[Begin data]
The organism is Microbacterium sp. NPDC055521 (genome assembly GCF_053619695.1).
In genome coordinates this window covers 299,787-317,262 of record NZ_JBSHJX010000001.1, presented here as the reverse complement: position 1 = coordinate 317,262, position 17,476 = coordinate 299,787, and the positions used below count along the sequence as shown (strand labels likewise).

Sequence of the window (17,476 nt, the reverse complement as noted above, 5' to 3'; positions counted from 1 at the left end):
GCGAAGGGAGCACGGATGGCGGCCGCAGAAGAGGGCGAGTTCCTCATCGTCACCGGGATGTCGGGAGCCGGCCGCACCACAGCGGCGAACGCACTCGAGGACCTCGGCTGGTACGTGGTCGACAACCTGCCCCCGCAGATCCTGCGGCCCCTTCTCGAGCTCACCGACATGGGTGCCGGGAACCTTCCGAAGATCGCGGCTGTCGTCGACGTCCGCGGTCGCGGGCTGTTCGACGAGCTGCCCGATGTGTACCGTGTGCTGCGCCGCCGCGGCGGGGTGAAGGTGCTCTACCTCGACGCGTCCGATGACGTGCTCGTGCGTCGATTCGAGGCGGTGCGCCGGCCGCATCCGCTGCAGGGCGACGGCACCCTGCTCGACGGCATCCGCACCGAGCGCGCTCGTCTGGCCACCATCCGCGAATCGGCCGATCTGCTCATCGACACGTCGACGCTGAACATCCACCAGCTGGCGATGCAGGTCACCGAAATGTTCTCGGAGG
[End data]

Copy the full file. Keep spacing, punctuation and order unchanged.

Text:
The organism is Microbacterium sp. NPDC055521 (genome assembly GCF_053619695.1).
In genome coordinates this window covers 299,787-317,262 of record NZ_JBSHJX010000001.1, presented here as the reverse complement: position 1 = coordinate 317,262, position 17,476 = coordinate 299,787, and the positions used below count along the sequence as shown (strand labels likewise).

Sequence of the window (17,476 nt, the reverse complement as noted above, 5' to 3'; positions counted from 1 at the left end):
GCGAAGGGAGCACGGATGGCGGCCGCAGAAGAGGGCGAGTTCCTCATCGTCACCGGGATGTCGGGAGCCGGCCGCACCACAGCGGCGAACGCACTCGAGGACCTCGGCTGGTACGTGGTCGACAACCTGCCCCCGCAGATCCTGCGGCCCCTTCTCGAGCTCACCGACATGGGTGCCGGGAACCTTCCGAAGATCGCGGCTGTCGTCGACGTCCGCGGTCGCGGGCTGTTCGACGAGCTGCCCGATGTGTACCGTGTGCTGCGCCGCCGCGGCGGGGTGAAGGTGCTCTACCTCGACGCGTCCGATGACGTGCTCGTGCGTCGATTCGAGGCGGTGCGCCGGCCGCATCCGCTGCAGGGCGACGGCACCCTGCTCGACGGCATCCGCACCGAGCGCGCTCGTCTGGCCACCATCCGCGAATCGGCCGATCTGCTCATCGACACGTCGACGCTGAACATCCACCAGCTGGCGATGCAGGTCACCGAAATGTTCTCGGAGG